Quick Takes: Rhetoric and Protest at Columbia, Education Dept. Unveils College Search Site, Genius Grants, What the CDC Missed, Berry Settles Rape Suit, Freshman Charged in Shootings, Student Satisfaction Gaps, Campus Visits, ACC Impact

  • With students protesting outside and presidential candidates lining up to condemn the event, Iran's president spoke at Columbia University Monday. Mahmoud Ahmadinejad's talk didn't appear to break any new ground in his views.
  • September 25, 2007
  • With students protesting outside and presidential candidates lining up to condemn the event, Iran's president spoke at Columbia University Monday. Mahmoud Ahmadinejad's talk didn't appear to break any new ground in his views. As recounted in The New York Times, he dodged specifics on some of his more controversial views while reiterating his support for Palestinians, denying that there are any gay people in Iran and expressing indignation at the criticism he receives. Columbia's president, Lee C. Bollinger, introduced the Iranian leader with remarks in which he defended the appearance, but said that it was not about Ahmadinejad's right to speak but "our rights to listen and speak." In his statement, Bollinger also raised a series of questions about the lack of civil liberties in Iran and some of its leaders' more inflammatory statements. Bollinger told the Iranian president that he exhibited "all the signs of a petty and cruel dictator." The student newspaper live blogged the event for those seeking minute-by-minute coverage.
  • The U.S. Education Department is today unveiling a new (or at least revamped) Web site aimed at helping students and families find a college. College Navigator, which can be found on the Web site of the National Center for Education Statistics, updates the department's College Opportunities Online Locator, and is another prong in the department's efforts to carry out the recommendations of the Secretary of Education's Commission on the Future of Higher Education, which called for greatly expanded collecting and reporting of information about colleges and their operations. The Web site allows interested students to search for information about individual colleges or to compare groups of institutions against one another, on such factors as cost (before aid, retention and graduation rates, campus security, and varsity teams. The site does not, however, include information on student learning outcomes, though the department (at the urging of the commission) has pressured colleges and accrediting agencies to collect and report such information. "The state of the art [in measuring learning outcomes] is in its infancy," Education Secretary Margaret Spellings told USA Today, which reported news of the department's new Web site on its Web site Monday night.
  • Twenty-four professors, others scholars, artists and nonprofit officials are celebrating today, after being named MacArthur Fellows (the so-called "genius grants"), for which they will receive $500,000 in no-strings attached support. This year's winners include the founder of the Posse Foundation, an environmental geographer and a medieval historian.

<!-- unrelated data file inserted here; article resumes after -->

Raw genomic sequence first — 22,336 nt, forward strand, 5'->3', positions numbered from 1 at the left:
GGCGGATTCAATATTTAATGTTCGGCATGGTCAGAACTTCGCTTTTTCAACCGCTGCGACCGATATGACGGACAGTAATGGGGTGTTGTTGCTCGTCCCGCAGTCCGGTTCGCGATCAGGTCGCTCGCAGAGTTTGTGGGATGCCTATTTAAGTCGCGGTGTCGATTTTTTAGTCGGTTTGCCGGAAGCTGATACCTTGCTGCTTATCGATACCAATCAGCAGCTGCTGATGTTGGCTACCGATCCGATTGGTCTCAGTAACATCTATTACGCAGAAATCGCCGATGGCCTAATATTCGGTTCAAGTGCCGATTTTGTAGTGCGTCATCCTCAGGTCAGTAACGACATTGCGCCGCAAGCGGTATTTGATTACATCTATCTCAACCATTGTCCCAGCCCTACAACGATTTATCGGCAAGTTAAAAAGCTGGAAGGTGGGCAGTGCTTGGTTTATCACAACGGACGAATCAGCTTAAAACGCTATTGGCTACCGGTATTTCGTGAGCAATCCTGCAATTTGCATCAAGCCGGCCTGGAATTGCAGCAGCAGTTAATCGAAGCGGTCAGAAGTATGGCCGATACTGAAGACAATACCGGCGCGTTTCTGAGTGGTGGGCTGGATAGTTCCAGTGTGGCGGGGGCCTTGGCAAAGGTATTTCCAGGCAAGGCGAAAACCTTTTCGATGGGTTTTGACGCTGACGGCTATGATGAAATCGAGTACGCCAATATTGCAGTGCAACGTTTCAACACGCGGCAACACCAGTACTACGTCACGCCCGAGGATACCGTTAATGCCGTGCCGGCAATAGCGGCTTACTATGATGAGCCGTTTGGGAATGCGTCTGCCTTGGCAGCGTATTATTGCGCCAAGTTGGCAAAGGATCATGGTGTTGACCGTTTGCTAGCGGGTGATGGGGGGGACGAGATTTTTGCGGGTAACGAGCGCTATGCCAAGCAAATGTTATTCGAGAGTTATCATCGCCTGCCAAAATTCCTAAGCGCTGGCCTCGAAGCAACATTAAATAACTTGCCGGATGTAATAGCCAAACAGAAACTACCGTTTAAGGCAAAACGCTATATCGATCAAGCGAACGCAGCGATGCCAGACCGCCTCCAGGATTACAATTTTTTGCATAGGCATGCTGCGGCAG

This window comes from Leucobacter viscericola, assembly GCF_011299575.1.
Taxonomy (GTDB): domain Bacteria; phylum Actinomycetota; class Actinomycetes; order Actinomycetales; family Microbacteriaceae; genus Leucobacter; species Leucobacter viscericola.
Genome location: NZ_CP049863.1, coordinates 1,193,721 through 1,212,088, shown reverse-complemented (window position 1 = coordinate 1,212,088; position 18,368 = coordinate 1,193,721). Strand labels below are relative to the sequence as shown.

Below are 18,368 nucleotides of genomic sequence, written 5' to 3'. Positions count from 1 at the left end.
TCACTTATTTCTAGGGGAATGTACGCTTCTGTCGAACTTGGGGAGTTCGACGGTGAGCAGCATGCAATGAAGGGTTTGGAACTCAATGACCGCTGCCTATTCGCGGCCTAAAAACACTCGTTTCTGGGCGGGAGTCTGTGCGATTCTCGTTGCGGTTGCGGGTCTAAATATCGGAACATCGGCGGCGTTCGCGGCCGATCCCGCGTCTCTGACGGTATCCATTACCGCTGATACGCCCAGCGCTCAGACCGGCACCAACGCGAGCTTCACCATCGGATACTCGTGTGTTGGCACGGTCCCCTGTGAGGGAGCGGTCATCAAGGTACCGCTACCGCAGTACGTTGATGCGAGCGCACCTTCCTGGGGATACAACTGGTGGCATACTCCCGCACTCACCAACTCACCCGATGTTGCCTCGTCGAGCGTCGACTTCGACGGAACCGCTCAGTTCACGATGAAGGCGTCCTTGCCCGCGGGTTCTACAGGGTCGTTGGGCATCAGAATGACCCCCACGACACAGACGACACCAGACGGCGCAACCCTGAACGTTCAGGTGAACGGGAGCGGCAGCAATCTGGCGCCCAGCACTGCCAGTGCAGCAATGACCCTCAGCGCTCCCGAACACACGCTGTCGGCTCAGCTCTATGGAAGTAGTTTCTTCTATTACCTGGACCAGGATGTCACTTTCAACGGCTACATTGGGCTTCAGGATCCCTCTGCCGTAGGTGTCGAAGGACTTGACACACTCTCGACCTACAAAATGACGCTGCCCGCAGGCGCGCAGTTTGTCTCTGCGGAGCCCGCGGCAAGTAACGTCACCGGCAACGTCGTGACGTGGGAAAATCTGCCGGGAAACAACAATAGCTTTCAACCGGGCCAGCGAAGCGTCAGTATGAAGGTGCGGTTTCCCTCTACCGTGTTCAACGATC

• Federal inspectors from the Centers for Disease Control and Prevention found "warning signs" of safety problems in Texas A&M University's biodefense research program, but failed to find examples of human illness and exposure until a watchdog group got involved, The Dallas Morning News reported. The newspaper obtained CDC records to examine what it found and missed at the university.
  • Berry College, in Georgia, has reached an undisclosed settlement with a former student who charged that the college did not do enough to protect her from an alleged rapist, The Rome News-Tribune reported. Few details were released, but the woman said that the rapist had assaulted and harassed another woman and attempted to rape yet another.
  • Loyer Braden, a freshman at Delaware State University, was arrested Monday in the shootings of two students early Friday morning. The News Leader reported that while many details of the arrest warrant were redacted, the public portion of the court document indicated that Braden had been involved in another fight last week and was angry about that altercation.
  • Students at community colleges are more satisfied and more likely to re-enroll than are students in other sectors of higher education, public or private, according to a study released Monday by Noel-Levitz, a consulting group that helps colleges on admissions and enrollment issues. The study also finds that students are more satisfied when they enroll at their first choice college, that black and Asian students are significantly less satisfied than are other students, and that those racial gaps are smallest at two-year career schools.
  • Colleges trying to recruit more low-income students need to get more prospective students to make campus visits, according to a new report from Eduventures. There is a direct relationship, the report says between the these visits and enrollment decisions, and low income students are currently less likely to make such trips.
  • Since Boston College joined the Atlantic Coast Conference two years ago -- a conference in which BC is far north of most members -- its applications from six Southern states with ACC members have gone up by 30 percent, The Boston Globe reported.
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